In relation to your article last week that the ARB has elected a long-term advocate of high compulsory levels of Professional Indemnity Insurance (PII) for architects as its chairman (AJ 24.2.05), I can recognise no truth in this statement. The chairman was one of the few board members who thought that for those in part-time practice lower levels of PII cover might be possible, subject to appropriate assurances being met. I also think your readers might be interested to know that a recent survey by the RIBA showed that 79 per cent of practices with up to five staff purchase an indemnity level well above the ARB minimum.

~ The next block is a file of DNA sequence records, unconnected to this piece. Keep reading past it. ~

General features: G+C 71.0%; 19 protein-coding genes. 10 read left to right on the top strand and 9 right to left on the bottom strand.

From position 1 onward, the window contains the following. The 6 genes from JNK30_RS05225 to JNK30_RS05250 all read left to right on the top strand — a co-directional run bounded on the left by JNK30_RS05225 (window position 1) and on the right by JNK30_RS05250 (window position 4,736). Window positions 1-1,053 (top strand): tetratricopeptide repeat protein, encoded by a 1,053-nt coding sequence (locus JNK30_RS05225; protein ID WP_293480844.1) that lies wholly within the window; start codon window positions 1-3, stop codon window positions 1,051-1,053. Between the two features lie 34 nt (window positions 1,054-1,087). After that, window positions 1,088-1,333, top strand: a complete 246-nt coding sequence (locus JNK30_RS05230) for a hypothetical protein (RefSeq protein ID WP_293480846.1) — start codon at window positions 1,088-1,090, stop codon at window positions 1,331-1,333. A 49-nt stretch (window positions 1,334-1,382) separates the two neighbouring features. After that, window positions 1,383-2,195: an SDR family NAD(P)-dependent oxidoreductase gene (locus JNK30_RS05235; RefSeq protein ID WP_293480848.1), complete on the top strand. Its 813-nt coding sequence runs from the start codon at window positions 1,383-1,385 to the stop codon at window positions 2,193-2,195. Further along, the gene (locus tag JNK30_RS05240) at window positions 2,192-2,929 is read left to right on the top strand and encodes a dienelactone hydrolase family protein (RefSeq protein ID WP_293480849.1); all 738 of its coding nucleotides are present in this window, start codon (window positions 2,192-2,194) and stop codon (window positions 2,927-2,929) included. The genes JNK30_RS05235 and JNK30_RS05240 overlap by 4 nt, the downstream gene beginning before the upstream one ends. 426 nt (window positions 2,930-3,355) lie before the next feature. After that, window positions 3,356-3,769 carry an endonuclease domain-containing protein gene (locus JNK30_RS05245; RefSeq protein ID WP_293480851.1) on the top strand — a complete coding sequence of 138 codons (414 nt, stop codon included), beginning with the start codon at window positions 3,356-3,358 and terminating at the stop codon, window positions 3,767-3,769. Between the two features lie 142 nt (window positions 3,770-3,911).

Furthermore, there is reference to the 'wide-ranging activities of the board in education'. This is a canard that is repeated parrotlike by those who wish to attack the ARB. The truth of the matter is that ARB has to prescribe qualifications. In doing this it has found a methodology as far from education as is possible. Humphrey Lloyd, with his colleagues, oversaw the board removing itself from visiting schools of architecture. What you have reported is the reverse of what is true.
Robin Vaughan, chief executive and registrar, ARB